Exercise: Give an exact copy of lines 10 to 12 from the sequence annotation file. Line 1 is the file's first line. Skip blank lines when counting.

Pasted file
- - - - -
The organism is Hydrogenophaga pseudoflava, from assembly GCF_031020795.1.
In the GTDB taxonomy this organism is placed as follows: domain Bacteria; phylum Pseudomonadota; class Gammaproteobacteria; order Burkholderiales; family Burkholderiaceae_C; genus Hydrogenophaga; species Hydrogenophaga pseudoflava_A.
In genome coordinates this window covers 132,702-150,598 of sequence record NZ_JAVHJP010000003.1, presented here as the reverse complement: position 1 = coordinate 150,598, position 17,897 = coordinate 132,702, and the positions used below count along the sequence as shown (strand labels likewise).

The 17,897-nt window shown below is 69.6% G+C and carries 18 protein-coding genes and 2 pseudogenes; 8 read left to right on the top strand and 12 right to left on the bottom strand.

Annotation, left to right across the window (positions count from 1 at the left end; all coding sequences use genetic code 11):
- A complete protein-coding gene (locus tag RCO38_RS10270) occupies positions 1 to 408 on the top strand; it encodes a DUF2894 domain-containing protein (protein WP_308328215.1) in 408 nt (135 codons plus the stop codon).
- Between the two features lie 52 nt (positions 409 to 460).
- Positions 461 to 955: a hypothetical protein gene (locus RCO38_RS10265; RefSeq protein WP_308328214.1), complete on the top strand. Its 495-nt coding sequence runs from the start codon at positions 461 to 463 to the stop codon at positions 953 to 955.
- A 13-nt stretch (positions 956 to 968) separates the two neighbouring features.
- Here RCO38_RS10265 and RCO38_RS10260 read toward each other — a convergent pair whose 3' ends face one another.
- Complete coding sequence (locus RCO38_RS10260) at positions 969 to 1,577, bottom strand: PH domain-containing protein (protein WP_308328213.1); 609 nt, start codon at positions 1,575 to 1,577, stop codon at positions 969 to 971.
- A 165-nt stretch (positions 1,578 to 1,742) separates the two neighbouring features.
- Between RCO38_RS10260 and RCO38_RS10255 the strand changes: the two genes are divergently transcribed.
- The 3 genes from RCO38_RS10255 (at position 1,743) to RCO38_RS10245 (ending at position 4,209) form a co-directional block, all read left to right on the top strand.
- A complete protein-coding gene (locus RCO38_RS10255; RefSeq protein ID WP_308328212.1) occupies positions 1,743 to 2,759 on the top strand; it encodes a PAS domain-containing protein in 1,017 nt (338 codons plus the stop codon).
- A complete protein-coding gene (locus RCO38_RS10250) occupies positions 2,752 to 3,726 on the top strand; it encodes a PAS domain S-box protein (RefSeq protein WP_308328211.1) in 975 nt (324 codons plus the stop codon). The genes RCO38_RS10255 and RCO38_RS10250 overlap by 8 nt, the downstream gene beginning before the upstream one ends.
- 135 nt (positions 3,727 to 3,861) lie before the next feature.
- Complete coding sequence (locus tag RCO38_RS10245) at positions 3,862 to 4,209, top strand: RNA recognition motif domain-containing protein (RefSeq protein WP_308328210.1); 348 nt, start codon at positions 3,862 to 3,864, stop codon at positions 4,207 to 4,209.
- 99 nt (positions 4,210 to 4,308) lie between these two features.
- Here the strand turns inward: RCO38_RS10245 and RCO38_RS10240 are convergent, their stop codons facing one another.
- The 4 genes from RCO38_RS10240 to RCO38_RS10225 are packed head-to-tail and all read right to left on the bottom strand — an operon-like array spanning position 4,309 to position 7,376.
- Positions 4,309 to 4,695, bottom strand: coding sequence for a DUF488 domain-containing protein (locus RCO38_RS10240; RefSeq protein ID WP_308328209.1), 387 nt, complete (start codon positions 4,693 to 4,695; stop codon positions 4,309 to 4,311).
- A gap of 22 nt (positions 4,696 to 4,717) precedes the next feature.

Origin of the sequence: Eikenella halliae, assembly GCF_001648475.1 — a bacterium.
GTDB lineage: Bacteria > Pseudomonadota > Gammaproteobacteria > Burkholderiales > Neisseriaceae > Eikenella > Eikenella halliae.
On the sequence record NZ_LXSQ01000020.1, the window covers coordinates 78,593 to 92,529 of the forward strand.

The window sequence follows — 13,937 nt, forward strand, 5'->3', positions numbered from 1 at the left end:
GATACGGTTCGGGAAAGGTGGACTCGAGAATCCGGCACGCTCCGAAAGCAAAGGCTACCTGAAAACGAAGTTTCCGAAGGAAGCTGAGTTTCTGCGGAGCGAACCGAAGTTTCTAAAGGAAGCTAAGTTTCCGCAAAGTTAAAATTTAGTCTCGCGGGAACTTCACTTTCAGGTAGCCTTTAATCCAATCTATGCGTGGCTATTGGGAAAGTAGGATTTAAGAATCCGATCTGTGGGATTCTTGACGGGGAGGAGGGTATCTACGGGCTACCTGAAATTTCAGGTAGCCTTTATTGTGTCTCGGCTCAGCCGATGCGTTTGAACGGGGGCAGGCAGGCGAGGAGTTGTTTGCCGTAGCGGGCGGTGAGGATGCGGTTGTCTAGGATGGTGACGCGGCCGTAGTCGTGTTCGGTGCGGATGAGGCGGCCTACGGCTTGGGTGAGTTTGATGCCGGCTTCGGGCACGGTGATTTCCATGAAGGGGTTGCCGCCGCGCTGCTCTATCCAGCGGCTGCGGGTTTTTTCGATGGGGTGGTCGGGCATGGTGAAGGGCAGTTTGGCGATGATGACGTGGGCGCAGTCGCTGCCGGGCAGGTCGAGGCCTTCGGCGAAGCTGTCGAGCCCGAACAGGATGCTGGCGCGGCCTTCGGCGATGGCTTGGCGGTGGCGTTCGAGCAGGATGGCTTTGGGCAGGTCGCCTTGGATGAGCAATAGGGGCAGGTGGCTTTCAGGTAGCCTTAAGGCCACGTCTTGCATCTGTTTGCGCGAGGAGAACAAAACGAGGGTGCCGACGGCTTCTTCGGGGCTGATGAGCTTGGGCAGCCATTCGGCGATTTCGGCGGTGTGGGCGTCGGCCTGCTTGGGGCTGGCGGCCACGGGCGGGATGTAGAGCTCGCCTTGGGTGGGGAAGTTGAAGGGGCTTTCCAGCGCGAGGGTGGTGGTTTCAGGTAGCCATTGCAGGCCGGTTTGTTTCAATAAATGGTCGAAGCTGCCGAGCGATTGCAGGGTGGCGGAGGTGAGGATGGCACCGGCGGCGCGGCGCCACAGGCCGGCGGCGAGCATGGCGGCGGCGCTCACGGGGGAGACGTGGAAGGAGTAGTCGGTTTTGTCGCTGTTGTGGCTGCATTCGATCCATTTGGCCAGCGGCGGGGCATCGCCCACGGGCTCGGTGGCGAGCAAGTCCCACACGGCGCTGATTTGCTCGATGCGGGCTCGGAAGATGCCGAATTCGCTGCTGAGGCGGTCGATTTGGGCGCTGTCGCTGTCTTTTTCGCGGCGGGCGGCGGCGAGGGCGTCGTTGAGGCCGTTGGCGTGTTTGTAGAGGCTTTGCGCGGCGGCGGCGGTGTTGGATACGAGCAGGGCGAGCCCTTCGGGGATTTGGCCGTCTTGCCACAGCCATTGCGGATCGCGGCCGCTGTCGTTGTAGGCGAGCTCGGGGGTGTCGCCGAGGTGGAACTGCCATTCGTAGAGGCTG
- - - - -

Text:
- Here RCO38_RS10265 and RCO38_RS10260 read toward each other — a convergent pair whose 3' ends face one another.
- Complete coding sequence (locus RCO38_RS10260) at positions 969 to 1,577, bottom strand: PH domain-containing protein (protein WP_308328213.1); 609 nt, start codon at positions 1,575 to 1,577, stop codon at positions 969 to 971.
- A 165-nt stretch (positions 1,578 to 1,742) separates the two neighbouring features.